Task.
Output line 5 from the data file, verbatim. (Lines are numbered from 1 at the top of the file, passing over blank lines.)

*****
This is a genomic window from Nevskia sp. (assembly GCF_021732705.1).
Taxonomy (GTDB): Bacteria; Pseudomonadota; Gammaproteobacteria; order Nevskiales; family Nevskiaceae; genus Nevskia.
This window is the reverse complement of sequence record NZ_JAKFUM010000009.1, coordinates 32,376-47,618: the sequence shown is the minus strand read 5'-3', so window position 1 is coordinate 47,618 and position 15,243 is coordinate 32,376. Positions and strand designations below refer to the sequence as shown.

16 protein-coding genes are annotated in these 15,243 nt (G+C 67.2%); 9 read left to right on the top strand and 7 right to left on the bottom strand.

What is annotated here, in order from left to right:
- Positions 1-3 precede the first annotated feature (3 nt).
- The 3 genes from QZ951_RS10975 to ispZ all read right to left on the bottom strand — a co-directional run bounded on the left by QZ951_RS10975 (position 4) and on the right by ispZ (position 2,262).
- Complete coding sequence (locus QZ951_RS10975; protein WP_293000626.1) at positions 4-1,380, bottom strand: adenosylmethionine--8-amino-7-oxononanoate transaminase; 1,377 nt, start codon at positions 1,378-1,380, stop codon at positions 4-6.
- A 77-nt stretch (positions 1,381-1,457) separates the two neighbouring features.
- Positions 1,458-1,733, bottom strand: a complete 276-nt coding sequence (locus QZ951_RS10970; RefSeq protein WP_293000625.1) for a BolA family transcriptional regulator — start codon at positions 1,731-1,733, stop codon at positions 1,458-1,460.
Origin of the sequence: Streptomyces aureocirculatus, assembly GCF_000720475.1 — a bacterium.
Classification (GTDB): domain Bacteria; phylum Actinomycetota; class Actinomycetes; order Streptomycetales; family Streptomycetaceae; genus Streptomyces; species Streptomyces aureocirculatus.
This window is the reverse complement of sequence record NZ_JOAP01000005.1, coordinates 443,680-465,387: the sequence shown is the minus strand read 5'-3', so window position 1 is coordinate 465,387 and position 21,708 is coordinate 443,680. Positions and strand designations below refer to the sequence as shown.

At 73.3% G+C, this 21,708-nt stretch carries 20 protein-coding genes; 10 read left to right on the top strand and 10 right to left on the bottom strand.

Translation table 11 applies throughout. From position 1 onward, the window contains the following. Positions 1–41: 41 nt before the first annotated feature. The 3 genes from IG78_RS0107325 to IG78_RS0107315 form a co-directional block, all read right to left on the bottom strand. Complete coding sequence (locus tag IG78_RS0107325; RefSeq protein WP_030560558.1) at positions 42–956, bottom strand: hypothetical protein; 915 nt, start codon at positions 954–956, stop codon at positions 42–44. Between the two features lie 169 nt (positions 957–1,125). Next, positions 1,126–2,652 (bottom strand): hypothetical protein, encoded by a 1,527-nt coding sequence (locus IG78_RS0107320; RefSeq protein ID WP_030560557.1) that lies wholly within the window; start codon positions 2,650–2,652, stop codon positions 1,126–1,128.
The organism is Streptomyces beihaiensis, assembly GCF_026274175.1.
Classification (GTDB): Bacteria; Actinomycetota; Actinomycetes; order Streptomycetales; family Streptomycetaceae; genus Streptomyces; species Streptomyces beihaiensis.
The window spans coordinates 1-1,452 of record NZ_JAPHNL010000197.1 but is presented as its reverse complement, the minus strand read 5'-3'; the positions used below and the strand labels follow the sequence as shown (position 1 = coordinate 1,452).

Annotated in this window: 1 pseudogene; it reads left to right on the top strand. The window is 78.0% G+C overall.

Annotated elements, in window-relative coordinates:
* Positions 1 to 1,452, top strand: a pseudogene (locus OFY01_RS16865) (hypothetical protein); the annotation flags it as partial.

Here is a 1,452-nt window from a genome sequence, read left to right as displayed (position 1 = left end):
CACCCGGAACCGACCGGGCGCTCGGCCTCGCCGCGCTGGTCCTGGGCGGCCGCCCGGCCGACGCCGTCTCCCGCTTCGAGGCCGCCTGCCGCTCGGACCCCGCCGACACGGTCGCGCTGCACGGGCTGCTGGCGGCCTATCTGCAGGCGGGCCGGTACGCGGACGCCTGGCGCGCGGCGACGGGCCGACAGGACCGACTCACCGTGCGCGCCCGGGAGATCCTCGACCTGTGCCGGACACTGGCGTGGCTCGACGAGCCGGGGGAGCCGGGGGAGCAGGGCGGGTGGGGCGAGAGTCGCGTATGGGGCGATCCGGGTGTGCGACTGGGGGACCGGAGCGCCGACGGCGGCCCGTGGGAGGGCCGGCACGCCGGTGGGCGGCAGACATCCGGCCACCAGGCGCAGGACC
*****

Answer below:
What is annotated here, in order from left to right: